Articles tagged by Dodd-Frank
As FX markets continue to anticipate what will happen next following Donald Trump’s surprise victory in the US Presidential election, there could also be significant changes in the country’s regulatory landscape that financial services firms need to consider.
For starters, the Commodity Futures Trading Commission (CFTC) could look very different.
Historically, when there’s a transition of parties, the Chairman of the Commission has tendered their resignation on the inauguration day of the new President and then the remaining Commissioners vote amongst themselves for an acting chairman.
Donald Trump’s position on the currency manipulation provisions in US trade deals could lead him into direct conflict with US Treasury once he assumes the presidency, according Dick Cunningham, a senior international trade partner at Steptoe & Johnson’s Washington office.
Speaking on a webinar examining some of the implications of this week’s US presidential election, Cunningham noted that Trump has vowed to kill the proposed Transatlantic Trade and Investment Partnership (TTIP).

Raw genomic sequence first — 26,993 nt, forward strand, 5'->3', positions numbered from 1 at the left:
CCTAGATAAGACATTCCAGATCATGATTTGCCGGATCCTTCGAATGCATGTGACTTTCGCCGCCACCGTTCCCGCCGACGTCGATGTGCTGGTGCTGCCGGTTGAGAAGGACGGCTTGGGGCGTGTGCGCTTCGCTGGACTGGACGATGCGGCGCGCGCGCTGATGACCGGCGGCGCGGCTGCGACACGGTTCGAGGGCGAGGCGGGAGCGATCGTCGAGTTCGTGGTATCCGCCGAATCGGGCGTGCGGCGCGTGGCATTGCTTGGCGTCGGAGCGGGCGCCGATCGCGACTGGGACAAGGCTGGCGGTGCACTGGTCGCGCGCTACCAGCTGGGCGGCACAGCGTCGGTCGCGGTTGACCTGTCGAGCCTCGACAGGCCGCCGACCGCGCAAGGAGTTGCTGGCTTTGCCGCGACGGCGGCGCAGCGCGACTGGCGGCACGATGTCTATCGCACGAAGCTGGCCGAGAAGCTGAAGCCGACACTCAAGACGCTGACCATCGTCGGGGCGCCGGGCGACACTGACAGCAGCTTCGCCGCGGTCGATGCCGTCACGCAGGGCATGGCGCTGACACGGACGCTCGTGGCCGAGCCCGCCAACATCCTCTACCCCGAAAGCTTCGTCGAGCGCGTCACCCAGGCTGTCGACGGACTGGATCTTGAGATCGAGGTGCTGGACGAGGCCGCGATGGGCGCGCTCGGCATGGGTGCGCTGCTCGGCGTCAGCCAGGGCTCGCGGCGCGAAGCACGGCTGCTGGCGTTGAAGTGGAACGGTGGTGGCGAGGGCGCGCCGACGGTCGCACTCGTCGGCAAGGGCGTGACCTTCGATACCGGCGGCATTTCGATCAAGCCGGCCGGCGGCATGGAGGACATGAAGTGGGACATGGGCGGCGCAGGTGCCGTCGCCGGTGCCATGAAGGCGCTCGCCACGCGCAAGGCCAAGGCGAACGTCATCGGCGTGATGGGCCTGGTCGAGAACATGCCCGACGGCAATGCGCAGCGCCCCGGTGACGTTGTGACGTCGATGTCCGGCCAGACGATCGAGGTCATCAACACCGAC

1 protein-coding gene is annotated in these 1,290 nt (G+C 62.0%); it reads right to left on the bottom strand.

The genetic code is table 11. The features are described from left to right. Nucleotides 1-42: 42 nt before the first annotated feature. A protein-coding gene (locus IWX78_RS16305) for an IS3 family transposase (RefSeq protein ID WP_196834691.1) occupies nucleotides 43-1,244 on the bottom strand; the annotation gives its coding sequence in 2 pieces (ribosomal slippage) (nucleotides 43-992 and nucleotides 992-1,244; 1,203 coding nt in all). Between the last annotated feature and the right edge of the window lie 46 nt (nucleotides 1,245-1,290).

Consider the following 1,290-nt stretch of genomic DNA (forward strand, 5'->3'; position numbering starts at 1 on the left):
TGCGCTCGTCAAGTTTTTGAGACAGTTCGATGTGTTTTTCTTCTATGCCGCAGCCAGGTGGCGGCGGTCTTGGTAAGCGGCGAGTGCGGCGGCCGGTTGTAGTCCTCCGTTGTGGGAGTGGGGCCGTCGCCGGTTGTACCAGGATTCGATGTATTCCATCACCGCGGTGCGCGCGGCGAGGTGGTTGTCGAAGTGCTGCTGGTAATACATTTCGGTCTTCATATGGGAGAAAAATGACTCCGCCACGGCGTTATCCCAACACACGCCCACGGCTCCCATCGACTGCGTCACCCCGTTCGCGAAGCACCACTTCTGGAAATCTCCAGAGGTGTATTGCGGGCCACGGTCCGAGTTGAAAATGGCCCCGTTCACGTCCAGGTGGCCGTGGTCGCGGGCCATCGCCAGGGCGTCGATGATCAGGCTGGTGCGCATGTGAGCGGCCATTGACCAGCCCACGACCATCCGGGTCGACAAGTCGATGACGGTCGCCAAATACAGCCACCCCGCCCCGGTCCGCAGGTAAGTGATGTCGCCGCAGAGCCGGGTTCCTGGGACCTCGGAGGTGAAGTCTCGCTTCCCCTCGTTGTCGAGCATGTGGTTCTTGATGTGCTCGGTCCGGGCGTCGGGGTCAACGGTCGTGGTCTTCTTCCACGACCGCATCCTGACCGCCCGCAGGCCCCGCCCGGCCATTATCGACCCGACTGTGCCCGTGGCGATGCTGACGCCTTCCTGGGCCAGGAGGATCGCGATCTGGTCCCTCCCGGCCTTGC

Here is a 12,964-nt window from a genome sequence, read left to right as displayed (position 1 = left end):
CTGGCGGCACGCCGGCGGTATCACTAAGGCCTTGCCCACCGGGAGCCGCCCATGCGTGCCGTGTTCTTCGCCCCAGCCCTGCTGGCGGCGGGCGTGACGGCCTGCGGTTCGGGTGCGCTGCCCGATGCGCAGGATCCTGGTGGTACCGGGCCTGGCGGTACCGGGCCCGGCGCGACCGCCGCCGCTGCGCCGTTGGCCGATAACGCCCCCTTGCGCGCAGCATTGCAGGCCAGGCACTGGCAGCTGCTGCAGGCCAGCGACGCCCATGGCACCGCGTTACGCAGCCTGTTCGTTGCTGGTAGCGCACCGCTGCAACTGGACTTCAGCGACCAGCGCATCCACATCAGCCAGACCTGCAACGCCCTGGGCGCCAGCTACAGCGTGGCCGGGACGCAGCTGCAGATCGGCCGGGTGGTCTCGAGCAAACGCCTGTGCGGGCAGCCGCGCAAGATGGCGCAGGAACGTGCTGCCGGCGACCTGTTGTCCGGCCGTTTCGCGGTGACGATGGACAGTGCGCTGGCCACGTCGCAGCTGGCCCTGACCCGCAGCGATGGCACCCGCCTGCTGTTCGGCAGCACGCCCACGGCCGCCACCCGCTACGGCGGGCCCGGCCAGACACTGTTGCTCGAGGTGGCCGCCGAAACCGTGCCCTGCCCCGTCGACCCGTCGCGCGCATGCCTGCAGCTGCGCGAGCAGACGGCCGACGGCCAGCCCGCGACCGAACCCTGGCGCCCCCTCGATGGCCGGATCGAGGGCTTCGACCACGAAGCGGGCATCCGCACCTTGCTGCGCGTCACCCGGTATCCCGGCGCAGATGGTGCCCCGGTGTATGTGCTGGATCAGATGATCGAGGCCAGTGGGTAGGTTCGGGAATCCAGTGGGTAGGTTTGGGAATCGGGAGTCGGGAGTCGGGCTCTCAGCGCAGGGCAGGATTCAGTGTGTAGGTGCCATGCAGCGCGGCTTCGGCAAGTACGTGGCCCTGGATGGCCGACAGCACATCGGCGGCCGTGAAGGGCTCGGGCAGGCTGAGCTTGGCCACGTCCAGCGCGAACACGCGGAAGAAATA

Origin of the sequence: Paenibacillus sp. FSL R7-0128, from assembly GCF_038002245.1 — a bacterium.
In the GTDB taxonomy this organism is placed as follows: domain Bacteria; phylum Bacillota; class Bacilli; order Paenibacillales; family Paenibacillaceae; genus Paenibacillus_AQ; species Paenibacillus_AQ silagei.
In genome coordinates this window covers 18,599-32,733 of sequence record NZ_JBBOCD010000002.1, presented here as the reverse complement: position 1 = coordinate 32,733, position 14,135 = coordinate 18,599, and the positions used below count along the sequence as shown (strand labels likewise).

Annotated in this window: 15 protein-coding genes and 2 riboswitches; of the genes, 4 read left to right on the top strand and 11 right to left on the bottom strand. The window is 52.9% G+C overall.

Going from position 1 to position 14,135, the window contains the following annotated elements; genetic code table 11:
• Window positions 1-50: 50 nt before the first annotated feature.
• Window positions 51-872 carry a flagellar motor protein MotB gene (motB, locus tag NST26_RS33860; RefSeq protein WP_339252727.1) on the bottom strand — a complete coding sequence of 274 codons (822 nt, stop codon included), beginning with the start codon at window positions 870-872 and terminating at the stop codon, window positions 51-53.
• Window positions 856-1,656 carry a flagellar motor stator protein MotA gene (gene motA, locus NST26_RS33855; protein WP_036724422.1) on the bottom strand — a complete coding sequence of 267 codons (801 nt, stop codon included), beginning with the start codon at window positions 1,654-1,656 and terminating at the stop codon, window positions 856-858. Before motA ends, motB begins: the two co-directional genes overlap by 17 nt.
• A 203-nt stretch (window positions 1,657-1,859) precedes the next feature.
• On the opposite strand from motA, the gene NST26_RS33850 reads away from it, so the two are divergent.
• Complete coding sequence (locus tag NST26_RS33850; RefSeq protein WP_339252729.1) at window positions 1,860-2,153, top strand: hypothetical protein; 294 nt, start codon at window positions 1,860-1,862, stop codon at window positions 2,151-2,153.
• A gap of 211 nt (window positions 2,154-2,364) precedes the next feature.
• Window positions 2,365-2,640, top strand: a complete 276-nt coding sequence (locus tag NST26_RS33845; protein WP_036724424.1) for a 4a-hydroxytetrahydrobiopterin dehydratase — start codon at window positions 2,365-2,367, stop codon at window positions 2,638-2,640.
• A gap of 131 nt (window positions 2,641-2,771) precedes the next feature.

One reason why Trump has criticised the TTIP in the past, said Cunningham, was because although it contains a currency manipulation provision, the provision is not enforceable.
Scott Fitzpatrick, CEO of Tradition SEF, talks to Profit & Loss about the ways in which the swaps market structure has – and hasn’t – evolved since the introduction of Swap Execution Facilities (SEFs).
Profit & Loss: Has the launch of SEFs three years ago actually precipitated any major changes in the structure of the swaps market?
Scott Fitzpatrick: From an infrastructure perspective, you could argue that an increased level of efficiency has been introduced into the post-trade processing of swaps transactions. Whether it’s the centralization of processing through SEFs adopting a straight-to-clearing model or the direct reporting to the Swap Data Repositories (SDRs), and provision of daily trading activity files, there is a transparency and fluidity in the post-trade environment that did not exist prior to the introduction of the SEF regulations and the creation of the accompanying infrastructure.